The best way to differentiate yourself during the college application process is to show who you are during your interview. The college interview allows you to display your personality, elaborate on your academic performance, share your passions, and demonstrate your interest in the school. Spending time one-on-one with an admission staff member or alumni representative grants you the ability to ask your questions and see if it’s the right fit for you.

Find the answers to your common admission questions in this complete guide.

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What Is a College Interview?

The college interview is one of the many steps in the college application process. While many universities don’t utilize this admission method, it’s still something a student can request as a valuable supplement to their application. If an interview is optional, make sure you have something critical to share since the answers you share will be noted in your application record.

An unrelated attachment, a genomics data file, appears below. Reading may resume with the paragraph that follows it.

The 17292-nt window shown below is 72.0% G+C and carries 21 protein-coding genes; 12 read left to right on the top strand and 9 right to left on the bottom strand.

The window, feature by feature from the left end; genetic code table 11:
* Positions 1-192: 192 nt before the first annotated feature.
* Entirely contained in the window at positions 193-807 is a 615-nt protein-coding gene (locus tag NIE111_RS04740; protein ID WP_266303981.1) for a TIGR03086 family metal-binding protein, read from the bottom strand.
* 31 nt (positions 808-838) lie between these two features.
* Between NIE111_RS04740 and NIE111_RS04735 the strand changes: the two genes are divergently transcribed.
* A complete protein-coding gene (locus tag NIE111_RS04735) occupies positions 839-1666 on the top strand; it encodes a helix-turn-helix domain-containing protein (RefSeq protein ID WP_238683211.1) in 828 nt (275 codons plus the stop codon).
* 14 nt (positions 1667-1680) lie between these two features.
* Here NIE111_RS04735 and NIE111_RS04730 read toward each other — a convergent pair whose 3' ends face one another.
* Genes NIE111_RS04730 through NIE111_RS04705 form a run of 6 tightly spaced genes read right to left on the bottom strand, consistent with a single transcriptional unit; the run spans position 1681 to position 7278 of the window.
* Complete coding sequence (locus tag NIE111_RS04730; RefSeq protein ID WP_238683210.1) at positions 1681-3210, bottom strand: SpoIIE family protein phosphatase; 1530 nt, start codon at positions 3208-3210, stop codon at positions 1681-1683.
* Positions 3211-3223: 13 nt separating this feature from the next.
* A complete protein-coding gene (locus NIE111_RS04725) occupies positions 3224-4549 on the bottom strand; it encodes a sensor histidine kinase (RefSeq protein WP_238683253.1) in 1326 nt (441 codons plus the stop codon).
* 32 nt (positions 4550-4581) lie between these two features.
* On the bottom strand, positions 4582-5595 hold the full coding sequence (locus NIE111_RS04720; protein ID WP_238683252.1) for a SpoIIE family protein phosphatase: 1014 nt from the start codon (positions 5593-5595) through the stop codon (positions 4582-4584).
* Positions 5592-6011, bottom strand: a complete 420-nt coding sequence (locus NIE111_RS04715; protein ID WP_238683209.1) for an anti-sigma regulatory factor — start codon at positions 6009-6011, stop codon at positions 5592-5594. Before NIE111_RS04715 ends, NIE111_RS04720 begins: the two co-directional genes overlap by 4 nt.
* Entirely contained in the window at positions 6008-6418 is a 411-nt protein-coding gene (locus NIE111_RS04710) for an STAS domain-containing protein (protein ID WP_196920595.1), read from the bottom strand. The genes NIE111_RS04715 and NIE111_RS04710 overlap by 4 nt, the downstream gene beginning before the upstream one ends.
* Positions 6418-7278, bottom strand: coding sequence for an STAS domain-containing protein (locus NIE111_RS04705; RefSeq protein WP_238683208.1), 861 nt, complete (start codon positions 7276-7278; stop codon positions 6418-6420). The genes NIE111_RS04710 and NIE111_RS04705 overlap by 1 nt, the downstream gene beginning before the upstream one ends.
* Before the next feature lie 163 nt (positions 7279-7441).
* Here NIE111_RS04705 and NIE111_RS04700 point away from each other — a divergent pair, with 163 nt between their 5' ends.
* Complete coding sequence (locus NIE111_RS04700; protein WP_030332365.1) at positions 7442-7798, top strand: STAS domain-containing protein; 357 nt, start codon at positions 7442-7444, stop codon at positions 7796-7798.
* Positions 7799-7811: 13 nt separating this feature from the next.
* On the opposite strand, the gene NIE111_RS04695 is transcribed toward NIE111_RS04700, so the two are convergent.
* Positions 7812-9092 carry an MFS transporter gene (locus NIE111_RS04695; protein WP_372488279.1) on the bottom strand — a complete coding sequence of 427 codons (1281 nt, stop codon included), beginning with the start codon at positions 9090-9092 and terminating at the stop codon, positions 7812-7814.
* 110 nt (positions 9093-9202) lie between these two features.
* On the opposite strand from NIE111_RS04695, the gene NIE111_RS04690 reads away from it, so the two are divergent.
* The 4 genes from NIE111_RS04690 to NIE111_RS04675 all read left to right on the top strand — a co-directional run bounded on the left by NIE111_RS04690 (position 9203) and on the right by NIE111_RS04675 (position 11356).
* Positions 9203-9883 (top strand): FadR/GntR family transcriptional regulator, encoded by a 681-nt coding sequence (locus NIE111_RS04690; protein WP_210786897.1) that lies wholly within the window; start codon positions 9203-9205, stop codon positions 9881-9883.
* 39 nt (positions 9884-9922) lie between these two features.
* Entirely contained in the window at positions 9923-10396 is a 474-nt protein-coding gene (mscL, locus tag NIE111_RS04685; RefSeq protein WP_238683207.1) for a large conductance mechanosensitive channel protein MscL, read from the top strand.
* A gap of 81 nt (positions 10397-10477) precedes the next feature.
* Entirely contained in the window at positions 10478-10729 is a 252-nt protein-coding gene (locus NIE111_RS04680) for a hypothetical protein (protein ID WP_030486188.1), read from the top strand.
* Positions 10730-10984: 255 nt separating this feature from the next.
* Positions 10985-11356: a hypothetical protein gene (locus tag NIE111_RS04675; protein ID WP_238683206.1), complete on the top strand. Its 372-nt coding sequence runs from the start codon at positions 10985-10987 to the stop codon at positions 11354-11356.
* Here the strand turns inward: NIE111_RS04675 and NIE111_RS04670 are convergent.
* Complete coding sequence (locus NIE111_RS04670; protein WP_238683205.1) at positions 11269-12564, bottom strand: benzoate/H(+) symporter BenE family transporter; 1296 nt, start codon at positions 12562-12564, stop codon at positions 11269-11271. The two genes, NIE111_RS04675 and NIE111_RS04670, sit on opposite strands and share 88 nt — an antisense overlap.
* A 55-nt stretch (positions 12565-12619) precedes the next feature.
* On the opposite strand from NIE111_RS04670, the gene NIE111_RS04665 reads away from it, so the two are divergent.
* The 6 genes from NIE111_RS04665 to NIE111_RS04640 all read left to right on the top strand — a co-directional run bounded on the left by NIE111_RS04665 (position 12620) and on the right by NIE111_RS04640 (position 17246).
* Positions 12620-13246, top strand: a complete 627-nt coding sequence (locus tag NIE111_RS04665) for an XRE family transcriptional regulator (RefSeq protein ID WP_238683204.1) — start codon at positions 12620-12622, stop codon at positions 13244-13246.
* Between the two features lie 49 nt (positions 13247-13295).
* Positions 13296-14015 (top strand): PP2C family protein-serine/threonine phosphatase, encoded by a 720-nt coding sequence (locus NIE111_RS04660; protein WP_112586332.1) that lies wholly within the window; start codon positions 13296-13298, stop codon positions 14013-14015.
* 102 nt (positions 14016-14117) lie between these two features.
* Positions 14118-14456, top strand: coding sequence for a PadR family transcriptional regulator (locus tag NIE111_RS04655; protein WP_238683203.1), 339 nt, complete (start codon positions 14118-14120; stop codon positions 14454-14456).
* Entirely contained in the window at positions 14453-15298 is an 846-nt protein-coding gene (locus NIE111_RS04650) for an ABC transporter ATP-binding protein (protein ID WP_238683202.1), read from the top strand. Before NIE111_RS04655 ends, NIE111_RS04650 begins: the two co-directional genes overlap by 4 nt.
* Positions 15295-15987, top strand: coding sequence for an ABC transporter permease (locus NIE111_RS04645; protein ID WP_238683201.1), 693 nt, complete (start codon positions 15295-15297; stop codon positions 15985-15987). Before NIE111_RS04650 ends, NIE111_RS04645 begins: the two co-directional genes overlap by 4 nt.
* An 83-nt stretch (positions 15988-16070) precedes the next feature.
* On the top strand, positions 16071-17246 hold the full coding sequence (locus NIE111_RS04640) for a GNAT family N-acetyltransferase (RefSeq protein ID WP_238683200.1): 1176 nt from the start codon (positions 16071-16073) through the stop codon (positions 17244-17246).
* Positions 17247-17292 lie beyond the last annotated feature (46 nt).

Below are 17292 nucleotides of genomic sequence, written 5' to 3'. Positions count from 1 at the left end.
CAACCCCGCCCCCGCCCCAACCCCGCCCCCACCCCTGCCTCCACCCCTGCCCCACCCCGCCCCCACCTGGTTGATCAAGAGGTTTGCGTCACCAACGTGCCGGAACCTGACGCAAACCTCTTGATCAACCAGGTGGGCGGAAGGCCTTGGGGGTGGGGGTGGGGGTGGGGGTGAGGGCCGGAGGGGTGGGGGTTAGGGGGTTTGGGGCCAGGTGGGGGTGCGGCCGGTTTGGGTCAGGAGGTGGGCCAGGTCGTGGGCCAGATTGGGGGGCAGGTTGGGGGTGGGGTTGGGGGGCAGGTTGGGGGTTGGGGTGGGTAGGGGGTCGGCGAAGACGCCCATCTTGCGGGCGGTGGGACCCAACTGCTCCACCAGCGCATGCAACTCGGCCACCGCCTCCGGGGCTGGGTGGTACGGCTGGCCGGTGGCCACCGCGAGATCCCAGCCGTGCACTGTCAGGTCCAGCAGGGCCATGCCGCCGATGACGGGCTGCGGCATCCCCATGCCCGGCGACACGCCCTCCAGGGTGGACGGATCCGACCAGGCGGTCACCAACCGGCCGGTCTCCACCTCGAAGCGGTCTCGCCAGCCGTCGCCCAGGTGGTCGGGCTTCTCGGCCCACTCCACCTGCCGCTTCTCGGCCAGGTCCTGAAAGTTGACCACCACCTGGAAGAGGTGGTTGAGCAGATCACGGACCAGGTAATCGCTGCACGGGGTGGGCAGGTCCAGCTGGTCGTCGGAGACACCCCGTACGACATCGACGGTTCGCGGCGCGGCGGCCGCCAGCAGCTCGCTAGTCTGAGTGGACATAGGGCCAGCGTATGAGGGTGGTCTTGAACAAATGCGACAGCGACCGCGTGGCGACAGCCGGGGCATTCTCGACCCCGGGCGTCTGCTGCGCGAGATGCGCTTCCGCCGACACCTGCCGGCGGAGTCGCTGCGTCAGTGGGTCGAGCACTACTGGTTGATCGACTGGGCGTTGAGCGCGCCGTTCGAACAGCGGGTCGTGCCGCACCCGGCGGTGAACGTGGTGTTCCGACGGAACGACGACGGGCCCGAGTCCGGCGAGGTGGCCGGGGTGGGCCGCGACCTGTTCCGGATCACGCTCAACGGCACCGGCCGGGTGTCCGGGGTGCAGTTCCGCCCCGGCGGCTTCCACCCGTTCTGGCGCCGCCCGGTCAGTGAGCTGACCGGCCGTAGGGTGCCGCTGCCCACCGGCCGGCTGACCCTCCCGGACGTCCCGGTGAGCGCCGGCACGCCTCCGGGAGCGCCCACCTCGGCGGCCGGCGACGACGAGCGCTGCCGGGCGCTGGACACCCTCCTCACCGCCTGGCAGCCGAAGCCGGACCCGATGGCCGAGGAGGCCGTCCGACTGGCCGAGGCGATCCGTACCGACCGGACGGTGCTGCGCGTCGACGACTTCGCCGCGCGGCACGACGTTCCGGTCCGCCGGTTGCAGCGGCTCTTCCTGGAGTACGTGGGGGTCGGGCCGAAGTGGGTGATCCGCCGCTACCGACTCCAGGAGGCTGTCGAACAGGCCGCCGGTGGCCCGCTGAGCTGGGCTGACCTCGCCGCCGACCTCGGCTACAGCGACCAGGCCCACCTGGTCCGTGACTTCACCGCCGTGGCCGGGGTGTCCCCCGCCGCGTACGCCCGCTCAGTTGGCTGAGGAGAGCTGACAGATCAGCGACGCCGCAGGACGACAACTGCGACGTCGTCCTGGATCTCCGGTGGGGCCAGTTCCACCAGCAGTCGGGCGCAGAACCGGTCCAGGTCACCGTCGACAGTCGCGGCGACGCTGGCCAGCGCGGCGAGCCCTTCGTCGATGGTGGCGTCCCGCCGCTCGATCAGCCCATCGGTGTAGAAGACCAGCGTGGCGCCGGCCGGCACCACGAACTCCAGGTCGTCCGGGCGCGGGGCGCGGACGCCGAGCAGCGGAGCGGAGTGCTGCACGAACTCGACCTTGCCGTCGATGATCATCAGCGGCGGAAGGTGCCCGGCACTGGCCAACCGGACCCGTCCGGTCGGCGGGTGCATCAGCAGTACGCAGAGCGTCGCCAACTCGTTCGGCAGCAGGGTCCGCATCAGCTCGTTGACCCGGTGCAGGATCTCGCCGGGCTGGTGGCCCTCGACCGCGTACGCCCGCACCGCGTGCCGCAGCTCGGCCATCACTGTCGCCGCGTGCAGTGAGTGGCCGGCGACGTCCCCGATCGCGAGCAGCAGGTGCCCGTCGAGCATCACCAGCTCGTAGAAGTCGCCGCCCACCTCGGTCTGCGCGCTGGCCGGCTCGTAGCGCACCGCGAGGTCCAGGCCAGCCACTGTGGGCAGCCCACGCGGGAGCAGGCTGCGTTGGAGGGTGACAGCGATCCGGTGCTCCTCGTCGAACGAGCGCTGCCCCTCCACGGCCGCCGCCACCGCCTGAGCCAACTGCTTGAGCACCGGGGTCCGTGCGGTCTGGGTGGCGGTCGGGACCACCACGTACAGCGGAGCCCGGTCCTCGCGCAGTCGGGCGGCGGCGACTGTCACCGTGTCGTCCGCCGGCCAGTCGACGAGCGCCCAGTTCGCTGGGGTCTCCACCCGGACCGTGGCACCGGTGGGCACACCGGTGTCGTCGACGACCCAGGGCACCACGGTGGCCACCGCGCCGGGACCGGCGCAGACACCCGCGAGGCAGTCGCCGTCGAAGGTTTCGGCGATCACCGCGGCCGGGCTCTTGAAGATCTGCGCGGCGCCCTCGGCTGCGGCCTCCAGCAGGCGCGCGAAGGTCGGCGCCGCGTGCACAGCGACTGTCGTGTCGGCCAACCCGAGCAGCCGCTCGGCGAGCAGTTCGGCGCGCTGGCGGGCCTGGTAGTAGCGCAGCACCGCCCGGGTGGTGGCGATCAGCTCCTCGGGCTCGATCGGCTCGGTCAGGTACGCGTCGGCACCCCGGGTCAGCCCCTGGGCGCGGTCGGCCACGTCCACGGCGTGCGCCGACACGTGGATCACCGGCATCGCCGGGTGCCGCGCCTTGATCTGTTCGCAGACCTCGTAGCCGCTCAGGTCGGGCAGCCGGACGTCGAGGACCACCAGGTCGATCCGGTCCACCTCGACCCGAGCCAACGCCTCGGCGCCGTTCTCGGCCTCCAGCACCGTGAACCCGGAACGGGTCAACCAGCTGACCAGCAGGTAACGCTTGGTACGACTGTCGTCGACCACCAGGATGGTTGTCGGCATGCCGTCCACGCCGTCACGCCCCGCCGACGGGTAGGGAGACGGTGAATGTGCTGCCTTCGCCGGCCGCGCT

Since many students interview on-campus, it’s recommended to take this opportunity to schedule your interview during a previously scheduled campus visit. It’s unlikely interviews will be available on a walk-in basis or during large events, such as Open House, so it’s important to plan your interview accordingly.

On your interview day, it’s important that you eat properly, dress appropriately, and give yourself plenty of time for traveling. Ideally, you should arrive 10-15 minutes early to give yourself ample time to locate a parking space, find the interview location, and check-in. Once you meet your interviewer, proudly introduce yourself and conduct your interview solo. According to Patturelli you need to be prepared to interview independently of a parent or guardian.

What Is the Purpose of a College Interview?